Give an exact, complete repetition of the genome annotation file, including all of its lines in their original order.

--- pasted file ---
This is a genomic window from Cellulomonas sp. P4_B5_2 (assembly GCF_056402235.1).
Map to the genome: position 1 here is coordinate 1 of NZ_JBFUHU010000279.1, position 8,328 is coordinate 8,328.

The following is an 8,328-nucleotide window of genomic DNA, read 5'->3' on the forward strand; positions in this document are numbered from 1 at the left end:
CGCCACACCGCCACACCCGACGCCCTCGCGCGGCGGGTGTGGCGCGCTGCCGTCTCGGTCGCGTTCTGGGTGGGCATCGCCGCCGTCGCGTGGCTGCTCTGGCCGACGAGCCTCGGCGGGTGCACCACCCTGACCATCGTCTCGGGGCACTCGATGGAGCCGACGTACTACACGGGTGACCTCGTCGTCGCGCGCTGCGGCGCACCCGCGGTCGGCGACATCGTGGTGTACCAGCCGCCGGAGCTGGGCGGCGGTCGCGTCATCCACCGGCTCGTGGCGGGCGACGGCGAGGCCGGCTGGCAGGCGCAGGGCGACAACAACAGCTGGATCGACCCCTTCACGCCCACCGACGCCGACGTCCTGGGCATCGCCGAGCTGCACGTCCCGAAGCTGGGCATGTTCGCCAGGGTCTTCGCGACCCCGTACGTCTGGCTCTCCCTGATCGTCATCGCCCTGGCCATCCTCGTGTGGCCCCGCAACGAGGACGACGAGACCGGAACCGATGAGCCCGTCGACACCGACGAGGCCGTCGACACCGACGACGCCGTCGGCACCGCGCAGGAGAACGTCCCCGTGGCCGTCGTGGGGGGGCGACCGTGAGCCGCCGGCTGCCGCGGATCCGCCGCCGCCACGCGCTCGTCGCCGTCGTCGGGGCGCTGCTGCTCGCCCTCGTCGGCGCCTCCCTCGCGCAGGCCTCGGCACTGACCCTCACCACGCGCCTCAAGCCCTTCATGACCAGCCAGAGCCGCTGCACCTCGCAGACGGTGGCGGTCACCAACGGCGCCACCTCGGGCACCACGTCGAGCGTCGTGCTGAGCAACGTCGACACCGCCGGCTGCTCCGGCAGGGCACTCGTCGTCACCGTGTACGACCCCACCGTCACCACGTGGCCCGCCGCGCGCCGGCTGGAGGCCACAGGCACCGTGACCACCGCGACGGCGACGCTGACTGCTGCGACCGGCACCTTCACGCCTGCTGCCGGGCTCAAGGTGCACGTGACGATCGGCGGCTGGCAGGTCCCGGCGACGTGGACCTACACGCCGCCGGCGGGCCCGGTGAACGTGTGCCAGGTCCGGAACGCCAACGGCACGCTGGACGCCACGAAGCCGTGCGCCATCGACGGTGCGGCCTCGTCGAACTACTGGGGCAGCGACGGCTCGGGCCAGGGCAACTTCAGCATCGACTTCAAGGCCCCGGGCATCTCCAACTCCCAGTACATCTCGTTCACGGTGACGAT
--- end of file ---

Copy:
This is a genomic window from Cellulomonas sp. P4_B5_2 (assembly GCF_056402235.1).
Map to the genome: position 1 here is coordinate 1 of NZ_JBFUHU010000279.1, position 8,328 is coordinate 8,328.

The following is an 8,328-nucleotide window of genomic DNA, read 5'->3' on the forward strand; positions in this document are numbered from 1 at the left end:
CGCCACACCGCCACACCCGACGCCCTCGCGCGGCGGGTGTGGCGCGCTGCCGTCTCGGTCGCGTTCTGGGTGGGCATCGCCGCCGTCGCGTGGCTGCTCTGGCCGACGAGCCTCGGCGGGTGCACCACCCTGACCATCGTCTCGGGGCACTCGATGGAGCCGACGTACTACACGGGTGACCTCGTCGTCGCGCGCTGCGGCGCACCCGCGGTCGGCGACATCGTGGTGTACCAGCCGCCGGAGCTGGGCGGCGGTCGCGTCATCCACCGGCTCGTGGCGGGCGACGGCGAGGCCGGCTGGCAGGCGCAGGGCGACAACAACAGCTGGATCGACCCCTTCACGCCCACCGACGCCGACGTCCTGGGCATCGCCGAGCTGCACGTCCCGAAGCTGGGCATGTTCGCCAGGGTCTTCGCGACCCCGTACGTCTGGCTCTCCCTGATCGTCATCGCCCTGGCCATCCTCGTGTGGCCCCGCAACGAGGACGACGAGACCGGAACCGATGAGCCCGTCGACACCGACGAGGCCGTCGACACCGACGACGCCGTCGGCACCGCGCAGGAGAACGTCCCCGTGGCCGTCGTGGGGGGGCGACCGTGAGCCGCCGGCTGCCGCGGATCCGCCGCCGCCACGCGCTCGTCGCCGTCGTCGGGGCGCTGCTGCTCGCCCTCGTCGGCGCCTCCCTCGCGCAGGCCTCGGCACTGACCCTCACCACGCGCCTCAAGCCCTTCATGACCAGCCAGAGCCGCTGCACCTCGCAGACGGTGGCGGTCACCAACGGCGCCACCTCGGGCACCACGTCGAGCGTCGTGCTGAGCAACGTCGACACCGCCGGCTGCTCCGGCAGGGCACTCGTCGTCACCGTGTACGACCCCACCGTCACCACGTGGCCCGCCGCGCGCCGGCTGGAGGCCACAGGCACCGTGACCACCGCGACGGCGACGCTGACTGCTGCGACCGGCACCTTCACGCCTGCTGCCGGGCTCAAGGTGCACGTGACGATCGGCGGCTGGCAGGTCCCGGCGACGTGGACCTACACGCCGCCGGCGGGCCCGGTGAACGTGTGCCAGGTCCGGAACGCCAACGGCACGCTGGACGCCACGAAGCCGTGCGCCATCGACGGTGCGGCCTCGTCGAACTACTGGGGCAGCGACGGCTCGGGCCAGGGCAACTTCAGCATCGACTTCAAGGCCCCGGGCATCTCCAACTCCCAGTACATCTCGTTCACGGTGACGAT